In 1965, the Spiders recorded their first single, "Why Don't You Love Me" (originally performed by the Blackwells), with Furnier learning the harmonica for the song. The single's B-side track was the Marvin Gaye Tamla Records hit "Hitch Hike". The single was released by local record label Mascot Records, owned by Jack Curtis, a concert promoter who also owned the Stage 7 teen club, which later became the VIP Club where the Spiders were the house band.
In 1966, the Spiders graduated from Cortez High School, and after North High School football player Michael Bruce replaced John Tatum on rhythm guitar, the band released their second single, "Don't Blow Your Mind", an original composition which became a local No. 1 hit, backed by "No Price Tag". The single was recorded at Copper State Recording Studio and issued by local micro-imprint Santa Cruz Records.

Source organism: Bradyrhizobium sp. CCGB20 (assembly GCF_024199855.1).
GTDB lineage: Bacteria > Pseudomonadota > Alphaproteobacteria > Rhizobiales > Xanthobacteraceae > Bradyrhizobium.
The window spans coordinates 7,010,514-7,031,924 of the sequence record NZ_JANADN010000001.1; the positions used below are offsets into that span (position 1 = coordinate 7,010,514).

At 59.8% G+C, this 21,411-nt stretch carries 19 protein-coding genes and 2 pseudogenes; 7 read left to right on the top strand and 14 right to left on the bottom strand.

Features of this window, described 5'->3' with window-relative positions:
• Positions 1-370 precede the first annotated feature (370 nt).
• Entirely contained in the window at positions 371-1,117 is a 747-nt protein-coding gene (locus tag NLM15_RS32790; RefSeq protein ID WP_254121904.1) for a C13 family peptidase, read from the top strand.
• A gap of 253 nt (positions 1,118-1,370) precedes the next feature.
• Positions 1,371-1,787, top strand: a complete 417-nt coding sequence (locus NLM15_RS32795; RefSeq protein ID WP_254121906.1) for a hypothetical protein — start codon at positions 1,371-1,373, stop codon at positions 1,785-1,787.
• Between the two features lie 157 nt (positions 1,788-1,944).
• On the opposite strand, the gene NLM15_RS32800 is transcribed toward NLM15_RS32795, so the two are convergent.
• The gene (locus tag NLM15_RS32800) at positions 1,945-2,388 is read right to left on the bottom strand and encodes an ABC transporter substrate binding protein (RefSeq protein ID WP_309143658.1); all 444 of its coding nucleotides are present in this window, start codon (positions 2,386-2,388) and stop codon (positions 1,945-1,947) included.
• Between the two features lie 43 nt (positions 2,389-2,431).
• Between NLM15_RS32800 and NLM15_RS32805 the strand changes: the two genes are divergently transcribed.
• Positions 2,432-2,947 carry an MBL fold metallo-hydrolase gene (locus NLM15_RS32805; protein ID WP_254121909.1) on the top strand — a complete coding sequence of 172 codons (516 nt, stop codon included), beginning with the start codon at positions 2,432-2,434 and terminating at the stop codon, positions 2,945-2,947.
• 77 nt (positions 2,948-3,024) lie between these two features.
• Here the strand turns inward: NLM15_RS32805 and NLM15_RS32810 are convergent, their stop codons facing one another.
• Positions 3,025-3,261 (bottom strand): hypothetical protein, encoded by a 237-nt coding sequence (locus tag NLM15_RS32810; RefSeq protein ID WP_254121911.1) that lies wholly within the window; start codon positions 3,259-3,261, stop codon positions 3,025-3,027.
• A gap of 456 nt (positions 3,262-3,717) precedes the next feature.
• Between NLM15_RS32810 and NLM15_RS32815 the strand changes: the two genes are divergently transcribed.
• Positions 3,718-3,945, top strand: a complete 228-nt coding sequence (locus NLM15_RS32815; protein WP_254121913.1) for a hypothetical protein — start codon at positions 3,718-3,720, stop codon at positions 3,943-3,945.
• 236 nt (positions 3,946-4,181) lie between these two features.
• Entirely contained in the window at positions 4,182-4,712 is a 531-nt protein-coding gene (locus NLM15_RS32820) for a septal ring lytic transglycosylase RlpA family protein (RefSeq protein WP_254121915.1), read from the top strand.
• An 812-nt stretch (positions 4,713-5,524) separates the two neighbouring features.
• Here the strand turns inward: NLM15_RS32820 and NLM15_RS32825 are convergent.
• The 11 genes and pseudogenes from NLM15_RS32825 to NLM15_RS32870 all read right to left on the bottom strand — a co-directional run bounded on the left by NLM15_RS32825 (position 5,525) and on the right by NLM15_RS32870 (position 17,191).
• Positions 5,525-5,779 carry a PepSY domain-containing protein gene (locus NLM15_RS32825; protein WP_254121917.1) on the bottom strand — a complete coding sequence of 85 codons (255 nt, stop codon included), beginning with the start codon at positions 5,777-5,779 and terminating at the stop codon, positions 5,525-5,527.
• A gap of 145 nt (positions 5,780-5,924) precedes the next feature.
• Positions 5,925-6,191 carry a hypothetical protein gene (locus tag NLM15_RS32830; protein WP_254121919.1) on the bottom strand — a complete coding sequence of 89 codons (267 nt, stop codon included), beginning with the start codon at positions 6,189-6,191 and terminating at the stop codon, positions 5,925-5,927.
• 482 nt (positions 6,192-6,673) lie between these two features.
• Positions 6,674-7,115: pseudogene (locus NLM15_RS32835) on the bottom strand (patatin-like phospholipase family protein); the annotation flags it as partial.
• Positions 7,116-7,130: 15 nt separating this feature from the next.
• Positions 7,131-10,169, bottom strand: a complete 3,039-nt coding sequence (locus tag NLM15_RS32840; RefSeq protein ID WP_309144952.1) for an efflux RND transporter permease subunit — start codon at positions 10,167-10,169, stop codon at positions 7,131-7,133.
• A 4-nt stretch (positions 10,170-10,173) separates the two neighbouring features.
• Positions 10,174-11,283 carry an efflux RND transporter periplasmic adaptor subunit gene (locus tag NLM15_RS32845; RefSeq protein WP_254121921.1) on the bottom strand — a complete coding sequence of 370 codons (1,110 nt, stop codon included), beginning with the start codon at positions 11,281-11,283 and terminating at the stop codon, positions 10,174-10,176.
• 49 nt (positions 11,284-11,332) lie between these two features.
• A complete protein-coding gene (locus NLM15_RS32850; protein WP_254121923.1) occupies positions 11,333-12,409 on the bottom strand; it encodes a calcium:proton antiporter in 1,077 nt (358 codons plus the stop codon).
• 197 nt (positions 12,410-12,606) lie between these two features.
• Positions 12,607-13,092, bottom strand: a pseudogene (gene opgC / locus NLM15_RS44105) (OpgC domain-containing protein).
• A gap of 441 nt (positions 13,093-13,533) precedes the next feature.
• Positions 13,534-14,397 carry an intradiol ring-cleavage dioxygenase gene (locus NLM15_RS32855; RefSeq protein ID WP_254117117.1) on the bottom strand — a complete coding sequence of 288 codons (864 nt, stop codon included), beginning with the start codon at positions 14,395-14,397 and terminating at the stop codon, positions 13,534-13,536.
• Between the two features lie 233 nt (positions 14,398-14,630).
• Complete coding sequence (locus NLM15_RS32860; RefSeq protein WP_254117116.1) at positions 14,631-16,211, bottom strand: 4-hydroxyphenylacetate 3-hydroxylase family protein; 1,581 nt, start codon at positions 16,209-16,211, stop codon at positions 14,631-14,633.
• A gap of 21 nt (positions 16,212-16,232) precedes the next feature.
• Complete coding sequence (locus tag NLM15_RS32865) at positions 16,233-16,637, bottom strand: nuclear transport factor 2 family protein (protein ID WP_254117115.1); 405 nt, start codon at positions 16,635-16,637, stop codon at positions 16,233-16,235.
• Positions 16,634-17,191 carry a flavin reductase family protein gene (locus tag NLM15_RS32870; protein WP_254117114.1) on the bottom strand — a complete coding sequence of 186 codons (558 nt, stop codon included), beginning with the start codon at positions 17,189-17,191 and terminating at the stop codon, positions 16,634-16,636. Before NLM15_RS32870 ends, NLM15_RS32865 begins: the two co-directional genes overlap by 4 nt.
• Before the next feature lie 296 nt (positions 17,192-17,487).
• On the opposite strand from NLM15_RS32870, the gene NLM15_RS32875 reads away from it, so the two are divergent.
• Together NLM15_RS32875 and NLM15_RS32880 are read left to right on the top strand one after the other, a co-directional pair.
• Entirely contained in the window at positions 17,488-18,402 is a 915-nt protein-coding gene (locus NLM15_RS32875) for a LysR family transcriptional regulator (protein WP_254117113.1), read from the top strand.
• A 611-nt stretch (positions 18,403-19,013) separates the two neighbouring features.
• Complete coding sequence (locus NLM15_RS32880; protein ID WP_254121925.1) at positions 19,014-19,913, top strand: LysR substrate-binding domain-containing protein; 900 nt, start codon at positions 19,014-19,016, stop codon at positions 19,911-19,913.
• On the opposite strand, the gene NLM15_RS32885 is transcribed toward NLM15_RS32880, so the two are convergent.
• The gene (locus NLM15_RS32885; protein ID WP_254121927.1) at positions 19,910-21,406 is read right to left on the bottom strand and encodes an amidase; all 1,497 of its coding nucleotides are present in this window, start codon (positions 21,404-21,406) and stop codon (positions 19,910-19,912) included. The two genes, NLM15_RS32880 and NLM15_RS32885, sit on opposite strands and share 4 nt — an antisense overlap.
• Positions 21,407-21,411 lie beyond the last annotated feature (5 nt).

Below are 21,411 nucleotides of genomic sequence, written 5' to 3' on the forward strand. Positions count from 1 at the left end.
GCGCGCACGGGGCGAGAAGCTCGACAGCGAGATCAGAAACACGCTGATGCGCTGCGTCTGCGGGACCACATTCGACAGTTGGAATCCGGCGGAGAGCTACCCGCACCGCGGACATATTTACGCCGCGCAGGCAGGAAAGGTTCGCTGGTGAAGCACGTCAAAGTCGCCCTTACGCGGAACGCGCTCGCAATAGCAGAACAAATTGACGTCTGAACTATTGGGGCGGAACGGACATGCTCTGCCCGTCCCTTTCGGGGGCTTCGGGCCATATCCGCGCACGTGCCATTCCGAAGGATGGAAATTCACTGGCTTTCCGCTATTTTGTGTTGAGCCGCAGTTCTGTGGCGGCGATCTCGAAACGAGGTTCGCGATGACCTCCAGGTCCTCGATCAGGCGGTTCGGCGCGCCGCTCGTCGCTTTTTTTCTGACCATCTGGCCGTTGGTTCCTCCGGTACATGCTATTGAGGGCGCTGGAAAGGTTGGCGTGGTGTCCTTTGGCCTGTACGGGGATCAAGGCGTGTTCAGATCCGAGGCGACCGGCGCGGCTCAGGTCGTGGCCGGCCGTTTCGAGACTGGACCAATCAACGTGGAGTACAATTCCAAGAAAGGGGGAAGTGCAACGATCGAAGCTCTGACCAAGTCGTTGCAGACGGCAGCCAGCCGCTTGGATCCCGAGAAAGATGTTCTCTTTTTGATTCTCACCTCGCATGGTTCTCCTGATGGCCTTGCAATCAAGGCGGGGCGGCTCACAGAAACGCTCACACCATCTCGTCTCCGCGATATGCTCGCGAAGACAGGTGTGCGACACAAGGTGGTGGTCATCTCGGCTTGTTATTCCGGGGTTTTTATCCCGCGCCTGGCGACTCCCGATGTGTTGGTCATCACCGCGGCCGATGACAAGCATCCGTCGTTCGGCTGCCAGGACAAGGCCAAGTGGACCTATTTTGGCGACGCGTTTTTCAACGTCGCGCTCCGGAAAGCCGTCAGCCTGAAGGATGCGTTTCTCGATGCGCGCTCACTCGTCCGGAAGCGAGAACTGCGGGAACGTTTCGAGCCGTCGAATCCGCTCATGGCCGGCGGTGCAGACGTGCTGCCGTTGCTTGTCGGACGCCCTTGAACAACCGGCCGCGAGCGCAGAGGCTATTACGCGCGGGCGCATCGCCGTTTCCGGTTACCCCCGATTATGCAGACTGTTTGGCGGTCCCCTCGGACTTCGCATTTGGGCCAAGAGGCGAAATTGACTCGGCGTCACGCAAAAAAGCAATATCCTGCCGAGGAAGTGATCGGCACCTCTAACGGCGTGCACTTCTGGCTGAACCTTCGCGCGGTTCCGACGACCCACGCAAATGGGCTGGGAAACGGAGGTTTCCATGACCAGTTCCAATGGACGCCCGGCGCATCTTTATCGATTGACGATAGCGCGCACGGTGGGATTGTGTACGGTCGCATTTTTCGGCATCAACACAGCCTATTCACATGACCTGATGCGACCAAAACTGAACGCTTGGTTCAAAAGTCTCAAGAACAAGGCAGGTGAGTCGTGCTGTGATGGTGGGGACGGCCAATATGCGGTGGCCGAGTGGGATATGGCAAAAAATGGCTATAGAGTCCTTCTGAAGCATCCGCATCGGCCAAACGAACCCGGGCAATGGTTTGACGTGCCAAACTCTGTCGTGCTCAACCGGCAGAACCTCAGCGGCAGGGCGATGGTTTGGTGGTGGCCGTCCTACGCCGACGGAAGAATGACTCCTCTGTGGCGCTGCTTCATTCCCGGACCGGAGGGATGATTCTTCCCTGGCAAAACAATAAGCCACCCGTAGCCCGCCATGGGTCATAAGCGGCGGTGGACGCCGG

By 1967, the band had begun to make regular road trips to Los Angeles to play shows. They soon renamed themselves Nazz and released the single "Wonder Who's Lovin' Her Now", backed with future Alice Cooper track "Lay Down and Die, Goodbye". Around this time, drummer John Speer was replaced by Neal Smith. By the end of the year, the band had relocated to Los Angeles.
Name change "Alice Cooper"
In 1968, the band learned that Todd Rundgren also had a band called Nazz, and found themselves in need of another stage name. Furnier also believed that the group needed a gimmick to succeed, and that other bands were not exploiting the showmanship potential of the stage. They chose the name "Alice Cooper" largely because it sounded innocuous and wholesome, in humorous contrast to the band's image and music. The legend that the name came from a session with a ouija board was later discredited.